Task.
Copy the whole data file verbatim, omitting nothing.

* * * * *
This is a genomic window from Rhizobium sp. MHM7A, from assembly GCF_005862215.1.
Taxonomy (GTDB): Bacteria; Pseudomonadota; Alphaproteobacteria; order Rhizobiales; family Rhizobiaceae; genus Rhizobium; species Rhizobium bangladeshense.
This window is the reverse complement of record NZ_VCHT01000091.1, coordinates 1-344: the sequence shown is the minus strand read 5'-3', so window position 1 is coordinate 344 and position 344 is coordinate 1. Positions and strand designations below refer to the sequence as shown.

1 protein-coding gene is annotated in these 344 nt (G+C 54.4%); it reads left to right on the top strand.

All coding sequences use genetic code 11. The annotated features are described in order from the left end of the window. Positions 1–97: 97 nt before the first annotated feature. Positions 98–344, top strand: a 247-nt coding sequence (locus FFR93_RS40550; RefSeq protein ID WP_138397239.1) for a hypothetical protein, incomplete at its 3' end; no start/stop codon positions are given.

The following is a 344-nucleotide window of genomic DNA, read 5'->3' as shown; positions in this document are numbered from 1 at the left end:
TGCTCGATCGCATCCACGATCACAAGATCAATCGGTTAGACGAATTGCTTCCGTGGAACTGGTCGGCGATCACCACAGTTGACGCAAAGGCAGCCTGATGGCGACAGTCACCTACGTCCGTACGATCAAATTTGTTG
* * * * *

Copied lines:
This is a genomic window from Rhizobium sp. MHM7A, from assembly GCF_005862215.1.
Taxonomy (GTDB): Bacteria; Pseudomonadota; Alphaproteobacteria; order Rhizobiales; family Rhizobiaceae; genus Rhizobium; species Rhizobium bangladeshense.
This window is the reverse complement of record NZ_VCHT01000091.1, coordinates 1-344: the sequence shown is the minus strand read 5'-3', so window position 1 is coordinate 344 and position 344 is coordinate 1. Positions and strand designations below refer to the sequence as shown.

1 protein-coding gene is annotated in these 344 nt (G+C 54.4%); it reads left to right on the top strand.

All coding sequences use genetic code 11. The annotated features are described in order from the left end of the window. Positions 1–97: 97 nt before the first annotated feature. Positions 98–344, top strand: a 247-nt coding sequence (locus FFR93_RS40550; RefSeq protein ID WP_138397239.1) for a hypothetical protein, incomplete at its 3' end; no start/stop codon positions are given.

The following is a 344-nucleotide window of genomic DNA, read 5'->3' as shown; positions in this document are numbered from 1 at the left end:
TGCTCGATCGCATCCACGATCACAAGATCAATCGGTTAGACGAATTGCTTCCGTGGAACTGGTCGGCGATCACCACAGTTGACGCAAAGGCAGCCTGATGGCGACAGTCACCTACGTCCGTACGATCAAATTTGTTG